Like every year this Ramadan is packed with TV stars and shows that keep us busy and entertained throughout Ramadan’s lengthy days with the best dramas. Sherif Hafez
We had a chat with Sherif Hafez who has had a full plate this Ramadan having done both Amr Aboulhana in Ragean Ya Hawa and a police detective in El Ekhtiar.
By Mariam Elhamy
What do you think of Amr? Have you ever played the villain before?
I had to change how the audience sees me and do the exact opposite of what I did in my role as Ali in Setat Beit El Maadi. I have played the villain before in a film called 100 minutes but it didn’t come out. The film showed a college student who slowly became a terrorist with the rise of events.
Playing the villain was not something far off from what I’ve done before, although Amr is different in how he is evil with his family, only cares about his own interests and is abusive with females. This was all very new for me.
Was it a challenge to play such a ruthless character?
It wasn’t very challenging for me. It was easy to execute but the hard part was being able to convince people that there might be someone like that out there in real life.
And that’s why I started to change the way I look, the tone of my voice, how I walk, how I move and even my looks. So that when people see me they don’t see Sherif, they see someone else entirely.
What do you truly think of Amr?
The only good thing about him is that he is honest. He told his wife that if he meets another woman that he likes he’d tell her immediately. Other than that he is terrible, he beats his wife and his sister and uses his mother for money. We intended to make him out as bad as he is because we wanted to discuss these kinds of conflicts between relatives.
Many families/relatives go through a lot of issues at home that no one talks about. How do you feel that Ragean ya Hawa has tackled these issues?
We chose this topic because there’s a lot of toxic masculinity towards females in our society. This cause is very common and the girls and women who have to live with this don’t really talk about it because it’s considered taboo to bring out conflicts that happen at home. Sherif Hafez
We wanted to shed light on this cause for women to see that this situation and these kinds of actions are not acceptable in any way. The show really dives deep into a lot of internal problems that happen in many families.
How do you think Amr can become a better person?
There has to be a clash or a really traumatic experience for Amr Aboulhana to go back to being a good person.
In real life, how does someone like this change for the better?
Everyone has to leave him. I always do this in my own life, at first I give advice and if it doesn’t work I step back.
These kinds of people are not smart, they think they are because they are narcissists. So just pull yourself away from them and leave them alone completely, they might change for the better and if not then at least their evil won’t hurt you.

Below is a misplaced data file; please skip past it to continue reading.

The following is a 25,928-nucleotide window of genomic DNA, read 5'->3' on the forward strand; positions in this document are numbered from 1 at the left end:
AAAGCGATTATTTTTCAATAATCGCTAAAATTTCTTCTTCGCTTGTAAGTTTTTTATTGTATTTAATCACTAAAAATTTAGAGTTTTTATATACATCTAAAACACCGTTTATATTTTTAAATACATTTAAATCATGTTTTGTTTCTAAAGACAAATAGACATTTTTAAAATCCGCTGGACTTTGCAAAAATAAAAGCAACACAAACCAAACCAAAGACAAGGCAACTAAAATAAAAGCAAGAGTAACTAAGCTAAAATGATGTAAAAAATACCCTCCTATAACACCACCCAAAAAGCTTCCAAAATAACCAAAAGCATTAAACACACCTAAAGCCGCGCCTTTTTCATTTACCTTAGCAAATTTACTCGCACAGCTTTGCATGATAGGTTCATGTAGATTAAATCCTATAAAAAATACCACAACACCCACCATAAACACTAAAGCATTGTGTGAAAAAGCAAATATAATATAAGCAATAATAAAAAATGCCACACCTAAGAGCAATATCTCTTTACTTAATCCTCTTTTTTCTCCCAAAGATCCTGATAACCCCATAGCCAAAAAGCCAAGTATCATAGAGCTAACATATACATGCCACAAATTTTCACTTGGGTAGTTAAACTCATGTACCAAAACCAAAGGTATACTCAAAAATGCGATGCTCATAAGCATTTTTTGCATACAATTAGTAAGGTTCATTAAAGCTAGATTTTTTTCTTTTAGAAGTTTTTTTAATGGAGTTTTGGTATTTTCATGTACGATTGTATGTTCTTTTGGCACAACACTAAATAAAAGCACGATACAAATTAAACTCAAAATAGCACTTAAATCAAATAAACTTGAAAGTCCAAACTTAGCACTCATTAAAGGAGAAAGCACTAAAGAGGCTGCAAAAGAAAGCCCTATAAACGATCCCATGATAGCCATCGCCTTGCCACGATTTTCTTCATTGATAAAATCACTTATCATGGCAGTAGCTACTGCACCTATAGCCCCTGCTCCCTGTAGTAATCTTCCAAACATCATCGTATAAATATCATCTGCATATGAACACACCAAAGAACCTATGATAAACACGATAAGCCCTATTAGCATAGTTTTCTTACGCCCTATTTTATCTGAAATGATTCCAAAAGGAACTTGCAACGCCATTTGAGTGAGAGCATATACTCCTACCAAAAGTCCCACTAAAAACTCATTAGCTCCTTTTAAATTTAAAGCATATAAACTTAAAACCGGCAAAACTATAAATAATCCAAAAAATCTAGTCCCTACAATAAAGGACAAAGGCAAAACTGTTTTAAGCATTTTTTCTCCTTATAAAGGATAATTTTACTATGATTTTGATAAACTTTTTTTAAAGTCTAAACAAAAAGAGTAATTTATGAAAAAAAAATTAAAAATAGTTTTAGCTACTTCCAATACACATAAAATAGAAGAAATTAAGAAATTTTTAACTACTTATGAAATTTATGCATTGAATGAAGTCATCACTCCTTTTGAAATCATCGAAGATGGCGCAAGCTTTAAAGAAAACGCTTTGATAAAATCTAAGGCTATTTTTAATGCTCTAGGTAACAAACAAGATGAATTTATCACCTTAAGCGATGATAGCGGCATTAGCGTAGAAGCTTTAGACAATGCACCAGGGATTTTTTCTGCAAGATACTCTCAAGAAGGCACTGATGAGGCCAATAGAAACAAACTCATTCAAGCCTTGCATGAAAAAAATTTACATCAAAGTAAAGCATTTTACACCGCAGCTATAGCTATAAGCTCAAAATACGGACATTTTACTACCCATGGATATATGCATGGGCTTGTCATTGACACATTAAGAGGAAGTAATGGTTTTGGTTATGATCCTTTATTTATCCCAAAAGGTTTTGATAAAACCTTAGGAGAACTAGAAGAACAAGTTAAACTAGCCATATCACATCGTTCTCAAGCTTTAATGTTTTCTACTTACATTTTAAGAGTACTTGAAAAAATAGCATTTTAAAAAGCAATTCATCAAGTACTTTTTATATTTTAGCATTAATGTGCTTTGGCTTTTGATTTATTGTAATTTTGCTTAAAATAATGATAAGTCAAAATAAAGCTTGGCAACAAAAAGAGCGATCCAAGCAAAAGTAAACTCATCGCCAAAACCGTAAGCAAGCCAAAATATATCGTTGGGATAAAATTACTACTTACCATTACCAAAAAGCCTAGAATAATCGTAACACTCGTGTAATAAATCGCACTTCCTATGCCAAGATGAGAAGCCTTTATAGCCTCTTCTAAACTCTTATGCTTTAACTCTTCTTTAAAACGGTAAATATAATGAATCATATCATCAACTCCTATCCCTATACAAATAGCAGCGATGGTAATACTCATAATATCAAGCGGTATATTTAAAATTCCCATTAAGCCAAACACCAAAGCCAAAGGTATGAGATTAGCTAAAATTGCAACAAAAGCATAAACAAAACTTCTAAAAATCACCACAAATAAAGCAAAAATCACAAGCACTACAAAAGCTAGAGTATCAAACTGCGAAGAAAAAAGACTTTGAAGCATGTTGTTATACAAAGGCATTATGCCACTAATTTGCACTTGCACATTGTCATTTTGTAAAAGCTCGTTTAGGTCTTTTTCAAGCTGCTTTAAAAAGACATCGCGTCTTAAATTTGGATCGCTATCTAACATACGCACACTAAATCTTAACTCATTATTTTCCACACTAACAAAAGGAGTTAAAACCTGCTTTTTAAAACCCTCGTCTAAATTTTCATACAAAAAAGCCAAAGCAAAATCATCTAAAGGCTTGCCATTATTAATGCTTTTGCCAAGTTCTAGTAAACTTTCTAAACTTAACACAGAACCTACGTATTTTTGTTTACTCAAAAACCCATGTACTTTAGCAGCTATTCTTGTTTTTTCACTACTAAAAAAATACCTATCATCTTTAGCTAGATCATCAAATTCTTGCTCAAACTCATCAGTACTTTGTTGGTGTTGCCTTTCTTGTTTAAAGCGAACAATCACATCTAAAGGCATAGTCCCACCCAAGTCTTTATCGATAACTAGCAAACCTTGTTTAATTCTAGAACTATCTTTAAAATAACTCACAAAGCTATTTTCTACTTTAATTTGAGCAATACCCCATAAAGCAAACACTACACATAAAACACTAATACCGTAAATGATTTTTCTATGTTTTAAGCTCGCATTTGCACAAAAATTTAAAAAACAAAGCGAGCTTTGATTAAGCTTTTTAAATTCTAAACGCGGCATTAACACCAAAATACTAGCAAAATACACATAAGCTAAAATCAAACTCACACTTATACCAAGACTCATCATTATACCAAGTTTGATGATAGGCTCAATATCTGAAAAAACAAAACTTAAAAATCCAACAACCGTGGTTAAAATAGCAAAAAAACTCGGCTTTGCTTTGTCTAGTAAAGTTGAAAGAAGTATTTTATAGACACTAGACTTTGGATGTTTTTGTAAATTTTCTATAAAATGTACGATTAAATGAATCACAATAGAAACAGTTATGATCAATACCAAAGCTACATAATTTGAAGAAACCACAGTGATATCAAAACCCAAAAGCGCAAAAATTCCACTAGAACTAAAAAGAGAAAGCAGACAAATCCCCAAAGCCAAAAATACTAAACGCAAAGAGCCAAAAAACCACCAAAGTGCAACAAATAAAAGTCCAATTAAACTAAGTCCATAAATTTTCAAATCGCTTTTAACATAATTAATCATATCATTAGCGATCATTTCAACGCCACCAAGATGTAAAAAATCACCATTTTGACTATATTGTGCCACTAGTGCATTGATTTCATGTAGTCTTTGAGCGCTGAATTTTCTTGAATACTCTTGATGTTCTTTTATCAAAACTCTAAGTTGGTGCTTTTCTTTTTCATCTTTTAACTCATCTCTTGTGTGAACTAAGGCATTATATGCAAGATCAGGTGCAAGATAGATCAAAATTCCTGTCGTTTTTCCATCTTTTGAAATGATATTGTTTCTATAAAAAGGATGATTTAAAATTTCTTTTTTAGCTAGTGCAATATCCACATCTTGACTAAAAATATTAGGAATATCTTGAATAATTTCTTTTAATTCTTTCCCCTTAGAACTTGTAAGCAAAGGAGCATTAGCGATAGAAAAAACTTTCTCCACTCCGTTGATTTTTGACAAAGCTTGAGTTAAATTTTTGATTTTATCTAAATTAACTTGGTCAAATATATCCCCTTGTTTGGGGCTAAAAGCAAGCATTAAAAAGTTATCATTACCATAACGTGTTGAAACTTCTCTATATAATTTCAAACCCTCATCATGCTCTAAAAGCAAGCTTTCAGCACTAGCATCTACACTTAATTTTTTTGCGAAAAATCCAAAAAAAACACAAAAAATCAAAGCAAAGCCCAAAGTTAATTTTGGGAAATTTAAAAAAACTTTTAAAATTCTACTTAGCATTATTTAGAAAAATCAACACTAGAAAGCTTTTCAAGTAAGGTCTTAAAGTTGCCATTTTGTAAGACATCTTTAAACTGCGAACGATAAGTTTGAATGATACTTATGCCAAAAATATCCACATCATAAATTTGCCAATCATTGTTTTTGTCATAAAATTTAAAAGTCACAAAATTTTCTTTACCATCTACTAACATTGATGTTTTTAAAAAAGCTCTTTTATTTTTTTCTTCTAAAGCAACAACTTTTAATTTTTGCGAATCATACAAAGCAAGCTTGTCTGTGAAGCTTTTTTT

How did it feel shooting in some of Egypt’s historical places? Tell us about your experience.
The locations we filmed were real and are not in Media Production City, they were actually at El Moez Street. I went inside an old hotel in El Moez Street which I had never been to before and I was surprised. Sherif Hafez
I’ve lived in Cairo my whole life, about 20 minutes away from El Moez Street but I have never seen these beautiful old cafes, houses and hotels with their arabesque designs.
I believe we have not really seen the true beauty of our country nor have we shown it to the world yet. I was very happy to be filming at such locations knowing that people will get to see them as well.
How did you prepare for your role in El Ekhtiar? Especially having to play the villain in Ragean ya Hawa then the good guy in El Ekhtiar at the same time?
Sometimes I had to shoot both on the same day but what made it easy is that there weren’t any difficult scenes with my role in El Ekhtiar that really tested my acting skills.
What do you think of the audience’s feedback on both shows?
I was very happy that the character worked but I got cussed a lot! Mr. Mohamed Salama had already warned me that this would happen, he said that if I get cursed at a lot, it only means that I have succeeded to portray the character well. So after he saw what people were writing about Amr he called me to congratulate me.
Did you relate to any of the characters that you’ve played so far?
Not really, but the closest I’ve come to having something in common with a role I played was in Kheyanet Ahd as Dr. Mostafa. He was very calm and collected when dealing with anything. He always wears a smile and he is never enraged to the point of blowing up. And I am all that. Maybe I could be a doctor at a mental health facility!
If you could go back and change anything in your life what would you do?
I would start acting abroad at a younger age, in Hollywood. And it wouldn’t hurt to learn to play an instrument or two.
Who do you trust the most in your life?
Anyone who loves me truly and anyone who’s honest enough that they wouldn’t just compliment me.Sherif Hafez
Did you want to become anything else other than being an actor?
No. I have some ideas for writing and maybe some of my novels could be turned into films. But I’ve always wanted to be an actor and that’s it.
Coffee or tea?
Eastern or Western?
Europe or USA?
What’s your biggest pet peeve?
What’s your biggest fear?
A book called The 100: A Ranking of the Most Influential Persons in History
Favorite subject at school?
What would your bumper sticker say?
Catch me if you can
Your favorite catchphrase this Ramadan?
Tss tss ana el thobaan because it’s Amr Aboulhana’s